Sunday, September 25, 2016

Agency - It's Not Just for Students

Digilit Sunday

Today I am participating in Digital Learning Sunday with Margaret Simon at Reflections on the Teche.  This week Margaret has encouraged us to write about agency.

It is funny how when a topic is chosen, it seems to turn up in my teaching life.  Or maybe it is because I am more open to looking for the topic of discussion.

Yesterday I had the privilege of watching two live sessions of The Edcollab Gathering. The first was Katherine Bomer's session about writing essays, the topic of her new book, The Journey is Everything.  She talked about giving students space to think about what matters to them.  

The second session was Kim Yaris and Jan Burkins, the authors of "Who's Doing the Work?"  One part of the discussion was about how work such as confirming and crosschecking while reading, needs to be the work of the reader, not the teacher.  

Both of these sessions were about student agency or when students become their own teachers.  Research shows that students learn better when they take charge in their own learning.  Agency empowers students to believe they have the capacity to learn.  During Kim and Jan's presentation, they showed how easy it is for teachers to "do the work" for students.  I am guilty of this. Sometimes it is much easier and quicker to step in.

These two sessions led me to reflect about agency in my classroom.

How am I creating space, time and opportunities for my students to be agents in their own learning?   

How am I lessening my role in the classroom so I am not promoting learned helplessness?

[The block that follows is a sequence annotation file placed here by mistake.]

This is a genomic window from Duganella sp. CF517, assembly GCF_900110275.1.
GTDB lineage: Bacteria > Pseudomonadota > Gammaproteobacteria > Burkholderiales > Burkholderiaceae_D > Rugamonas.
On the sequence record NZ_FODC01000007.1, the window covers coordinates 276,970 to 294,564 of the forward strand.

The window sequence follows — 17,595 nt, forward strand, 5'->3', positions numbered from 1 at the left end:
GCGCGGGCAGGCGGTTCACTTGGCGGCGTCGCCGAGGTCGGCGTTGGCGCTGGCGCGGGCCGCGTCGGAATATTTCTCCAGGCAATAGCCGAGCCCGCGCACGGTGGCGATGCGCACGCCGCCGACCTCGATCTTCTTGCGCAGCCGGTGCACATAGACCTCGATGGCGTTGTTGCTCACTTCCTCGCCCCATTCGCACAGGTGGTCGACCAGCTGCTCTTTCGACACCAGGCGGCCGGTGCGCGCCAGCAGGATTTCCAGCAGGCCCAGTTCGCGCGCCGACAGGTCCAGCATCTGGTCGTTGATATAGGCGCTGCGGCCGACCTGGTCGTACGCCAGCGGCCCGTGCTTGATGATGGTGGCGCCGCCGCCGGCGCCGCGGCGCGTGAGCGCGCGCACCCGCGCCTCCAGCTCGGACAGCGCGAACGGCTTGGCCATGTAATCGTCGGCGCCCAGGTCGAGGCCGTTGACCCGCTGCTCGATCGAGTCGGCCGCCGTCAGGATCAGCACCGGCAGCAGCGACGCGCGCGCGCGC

I am also reading Visible Learning for Teachers by John Hattie for a book study.  This book has me thinking about teacher agency.  

The big idea throughout Hattie's book is that we, as teachers, need to see our primary role as the evaluator of our effect on learning, not the evaluator of our teaching.  

As teachers, we often dwell on why students can't learn.  Is it because of their backgrounds, their lack of motivation, their learning styles, their inattentiveness, their refusal to take medication, or the lack of supportive parents?  

Hattie implies that focusing on these explanations is the root of deficit thinking, and we cannot change them.  Could this be learned helplessness?  

Instead, we must think of ourselves as positive change agents.  Hattie stresses that "teachers' beliefs and commitments are the greatest influences on student achievement over which we have some control" (25).

If I am to believe that these changes are within my power as a teacher, I need to ask myself these questions from Hattie's book:

How am I creating an optimal classroom climate for learning?
How am I monitoring learning and providing feedback?
How am I organizing content so students have a deep understanding of the content?
How am I setting expectations for all students to reach success?
How am I setting challenging student goals instead of "do your best" goals?

If student agency is a way of empowering students, then isn't teacher agency just as important?  The more students become teachers and teachers become learners, then the more successful are our classrooms.


  1. Leigh Anne,
    Teacher Agency is critical. I have to understand the role of learning in both reading and writing in order to make it visible for the "learners" that I work with in order for all of us to be successful together!

  2. I love that last sentence - so much truth (and power) in that!

  3. First, it's isn't about why they aren't learning. That smacks of learned helplessness on the part of teachers. And two, Hattie's serious questions and high expectations might be shared with students to encourage their agency, our clarity on the work, and ultimately the results. Great thinking Leigh Anne. Thank you for encouraging mine around this work.

  4. Why is it so hard for us to learn that we can only change what we can control? We continue to place blame without taking a good look at what we can do. Thanks for your thoughts and for stirring up this aha moment for me.